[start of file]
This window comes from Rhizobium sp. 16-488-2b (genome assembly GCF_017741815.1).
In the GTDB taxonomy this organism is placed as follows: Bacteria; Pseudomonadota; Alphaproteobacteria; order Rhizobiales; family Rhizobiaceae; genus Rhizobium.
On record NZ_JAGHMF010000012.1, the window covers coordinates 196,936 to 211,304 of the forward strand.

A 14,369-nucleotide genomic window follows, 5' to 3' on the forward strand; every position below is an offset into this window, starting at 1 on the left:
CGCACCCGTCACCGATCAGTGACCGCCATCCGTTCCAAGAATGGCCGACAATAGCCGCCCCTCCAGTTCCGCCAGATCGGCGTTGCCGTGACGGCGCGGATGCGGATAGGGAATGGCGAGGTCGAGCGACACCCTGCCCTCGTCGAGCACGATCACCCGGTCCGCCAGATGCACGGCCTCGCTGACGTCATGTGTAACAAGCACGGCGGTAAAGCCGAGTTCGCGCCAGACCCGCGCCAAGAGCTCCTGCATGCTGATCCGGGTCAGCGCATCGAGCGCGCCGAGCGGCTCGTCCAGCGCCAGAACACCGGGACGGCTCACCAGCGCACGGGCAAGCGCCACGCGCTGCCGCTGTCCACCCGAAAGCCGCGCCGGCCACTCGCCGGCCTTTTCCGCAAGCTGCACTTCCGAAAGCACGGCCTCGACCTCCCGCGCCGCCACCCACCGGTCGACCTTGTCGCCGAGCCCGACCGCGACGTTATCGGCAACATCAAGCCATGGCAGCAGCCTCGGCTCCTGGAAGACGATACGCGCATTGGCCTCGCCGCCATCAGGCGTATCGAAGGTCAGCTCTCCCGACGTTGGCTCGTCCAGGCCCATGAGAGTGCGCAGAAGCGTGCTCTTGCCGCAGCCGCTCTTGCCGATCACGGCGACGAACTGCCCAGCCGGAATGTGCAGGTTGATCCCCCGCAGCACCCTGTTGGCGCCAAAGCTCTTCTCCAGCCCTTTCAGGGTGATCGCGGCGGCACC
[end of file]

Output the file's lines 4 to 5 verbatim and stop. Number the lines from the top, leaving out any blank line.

A 14,369-nucleotide genomic window follows, 5' to 3' on the forward strand; every position below is an offset into this window, starting at 1 on the left:
CGCACCCGTCACCGATCAGTGACCGCCATCCGTTCCAAGAATGGCCGACAATAGCCGCCCCTCCAGTTCCGCCAGATCGGCGTTGCCGTGACGGCGCGGATGCGGATAGGGAATGGCGAGGTCGAGCGACACCCTGCCCTCGTCGAGCACGATCACCCGGTCCGCCAGATGCACGGCCTCGCTGACGTCATGTGTAACAAGCACGGCGGTAAAGCCGAGTTCGCGCCAGACCCGCGCCAAGAGCTCCTGCATGCTGATCCGGGTCAGCGCATCGAGCGCGCCGAGCGGCTCGTCCAGCGCCAGAACACCGGGACGGCTCACCAGCGCACGGGCAAGCGCCACGCGCTGCCGCTGTCCACCCGAAAGCCGCGCCGGCCACTCGCCGGCCTTTTCCGCAAGCTGCACTTCCGAAAGCACGGCCTCGACCTCCCGCGCCGCCACCCACCGGTCGACCTTGTCGCCGAGCCCGACCGCGACGTTATCGGCAACATCAAGCCATGGCAGCAGCCTCGGCTCCTGGAAGACGATACGCGCATTGGCCTCGCCGCCATCAGGCGTATCGAAGGTCAGCTCTCCCGACGTTGGCTCGTCCAGGCCCATGAGAGTGCGCAGAAGCGTGCTCTTGCCGCAGCCGCTCTTGCCGATCACGGCGACGAACTGCCCAGCCGGAATGTGCAGGTTGATCCCCCGCAGCACCCTGTTGGCGCCAAAGCTCTTCTCCAGCCCTTTCAGGGTGATCGCGGCGGCACC